free webpage hit counter

‘I’m shocked’: the artist who posted a giant sign for refugees at sea to read | Art

P.Nestled above the promenade west of Newhaven, as visible to refugees at sea as it is to dogwalkers strolling along the front, is a huge message written in bright carnival lights, held aloft by five-meter-high scaffolding. “Imagine what you want,” says the text sculpture, one of six by Glasgow artist Nathan Coley that are currently installed in various locations in the Sussex landscape.

“It’s at the end of the trail,” says Coley of Newhaven, “where people drive picnics – and it’s deliberately in front of the water.” Here the ferry takes vacationers to and from Dieppe but, beyond that official corridor, the English Channel also carries thousands of souls from places beyond continental Europe. “Of all the locations, that is the most politically charged,” says the 54-year-old, carefully choosing his words in his bright and quiet studio in Whiskey Bond, a co-working space in Speirs Locks on the Glasgow canal.

The words are taken from a quote by playwright George Bernard Shaw on the origins of creativity but, as with all of Coley’s textual works, it is the setting that adds its own meaning. “The idea – of people who travel this far, seek refuge, risk crossing the English Channel, which is notoriously dangerous – is all about imagining a better life and wanting something for their children that is more than what they have in the world. this moment. “She stops and runs her hands through her hair.” Like most people, I am shocked that as a country we have forgotten how we grew up, through immigration. “

Coley's I Don't Have Another Land was installed in Charleston, East Sussex.
I don’t have another Coley’s land installed in Charleston. Director of photography: Keith Hunter

Almost by accident, this sculpture was first illuminated on the day Interior Minister Priti Patel announced plans to send asylum seekers arriving in the UK to Rwanda. “I was wondering what his parents, who fled persecution in Uganda, imagined for their children, for their daughter”. Commissioned by the Sussex Modern art network and Coley’s largest outdoor exhibition ever organized, the series includes a new piece, I Don’t Have Another Land, which is installed in Charleston, the former Bloomsbury artists’ home. Vanessa Bell and Duncan Grant.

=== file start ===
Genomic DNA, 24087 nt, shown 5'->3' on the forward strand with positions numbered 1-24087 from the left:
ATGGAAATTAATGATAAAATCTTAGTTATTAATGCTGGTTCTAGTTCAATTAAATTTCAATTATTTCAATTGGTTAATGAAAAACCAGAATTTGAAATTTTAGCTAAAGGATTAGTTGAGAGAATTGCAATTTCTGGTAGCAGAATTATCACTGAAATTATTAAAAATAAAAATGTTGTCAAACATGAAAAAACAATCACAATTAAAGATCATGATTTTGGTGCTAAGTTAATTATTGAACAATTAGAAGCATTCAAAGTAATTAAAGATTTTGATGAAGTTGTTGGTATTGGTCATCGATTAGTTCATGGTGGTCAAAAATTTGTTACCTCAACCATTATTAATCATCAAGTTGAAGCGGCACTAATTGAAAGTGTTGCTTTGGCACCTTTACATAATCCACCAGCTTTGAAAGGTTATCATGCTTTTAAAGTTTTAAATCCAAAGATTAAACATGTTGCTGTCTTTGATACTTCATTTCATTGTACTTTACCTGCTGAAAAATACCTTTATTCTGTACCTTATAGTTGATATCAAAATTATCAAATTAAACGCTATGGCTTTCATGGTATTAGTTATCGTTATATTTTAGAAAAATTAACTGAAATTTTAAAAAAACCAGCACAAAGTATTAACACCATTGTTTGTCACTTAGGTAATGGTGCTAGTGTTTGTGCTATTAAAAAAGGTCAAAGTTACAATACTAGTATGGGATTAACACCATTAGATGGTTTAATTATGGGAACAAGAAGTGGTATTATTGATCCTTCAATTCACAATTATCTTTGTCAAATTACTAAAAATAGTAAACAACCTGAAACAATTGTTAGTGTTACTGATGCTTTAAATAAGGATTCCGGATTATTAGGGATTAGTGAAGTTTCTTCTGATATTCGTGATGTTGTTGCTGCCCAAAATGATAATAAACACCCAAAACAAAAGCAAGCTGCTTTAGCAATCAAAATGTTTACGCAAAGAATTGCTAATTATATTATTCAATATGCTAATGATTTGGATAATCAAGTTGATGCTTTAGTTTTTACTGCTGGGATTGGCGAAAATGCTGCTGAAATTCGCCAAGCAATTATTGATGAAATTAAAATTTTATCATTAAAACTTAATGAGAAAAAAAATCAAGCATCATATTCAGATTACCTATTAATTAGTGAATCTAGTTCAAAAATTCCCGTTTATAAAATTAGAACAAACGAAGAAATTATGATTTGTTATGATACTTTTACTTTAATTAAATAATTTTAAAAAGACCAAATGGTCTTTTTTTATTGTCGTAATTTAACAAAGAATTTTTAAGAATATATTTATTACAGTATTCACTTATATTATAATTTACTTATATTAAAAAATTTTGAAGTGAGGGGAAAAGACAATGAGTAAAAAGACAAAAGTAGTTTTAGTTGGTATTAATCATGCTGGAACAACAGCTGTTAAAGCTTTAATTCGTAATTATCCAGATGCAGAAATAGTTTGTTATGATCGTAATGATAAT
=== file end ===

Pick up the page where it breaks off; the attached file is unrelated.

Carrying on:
Coley’s material resides in the ordinary and the heard, the notion of readymade, something taken from one place and repositioned elsewhere. In this case, “I have no other land” was a line of graffiti he found on a wall in Jerusalem in 2005. As always, there are multiple interpretations available and Coley doesn’t prescribe one over the other, although there is. it is also a playfulness in this position: “When you think you know what the artwork is about, it will fall into your fingers,” he says mischievously.

Public space – both as a physical reality and as a concept – is significant to Coley’s work. So how has the pandemic, which has so restricted the movement of people, affected her practice and the wider public understanding of shared arenas? She “secretly loved” the first lockdown, she says, admitting it was “the first time I’ve stopped since graduating.” It’s been 30 years since the Glasgow School of Art. He was encouraged by the fact that the parks near where he lives, in the south of Glasgow, “have never been used since they were designed by the Victorians” – especially by young people.

'I'm happy enough to be anonymous' ... Nathan Coley.
‘I’m happy enough to be anonymous’ … Nathan Coley. Director of photography: Murdo MacLeod / The Guardian

He thinks that working from home, as well as the constraints of the lockdown, have sharpened the questions about who owns and how we use the space that is home and not. He calls them “these other arenas where we gather, and where there are rituals and rules, even if they aren’t written down. We are too close to really understand this, but there has been a revaluation of space not controlled by commerce, the church or the railways. “

A former Turner Prize nominee, whose work is held in private and public collections internationally, Coley stresses his privilege as he criticizes the “suspended funding” of the arts in Scotland and calls for a zero-tax policy on cultural workers, as is the case in Ireland.

“Visual art, particularly in Scotland, is absolutely on its knees,” he says. “It’s also due to the fact that there have been years where Scotland-based artists have boxed above their weight – it has been perceived that all is well. But there are fewer opportunities than when I graduated. “

Coley likes to talk about sculpture as if it has needs of its own, insisting that he is “happy enough to be anonymous”. Ideally, she believes, the sculptures should be “long enough to disappear before they finish”. She takes the dog for a walk. For the first few weeks it’s all you see, but as time goes by she stops noticing it. “Then they are taken away and become visible again: ‘That thing is gone. Can you remember what he said? ‘”

And he continues: “All this happens because it is not a private space. It is not controlled. It’s not like the supermarket. It’s not like your phone. It’s a different deal. “

Leave a Reply

Your email address will not be published.

Previous post A makeup artist tells us how to properly cover and hide pimples
Next post The biggest stadium ever? The artist shows what a 1,000,000-seat arena would look like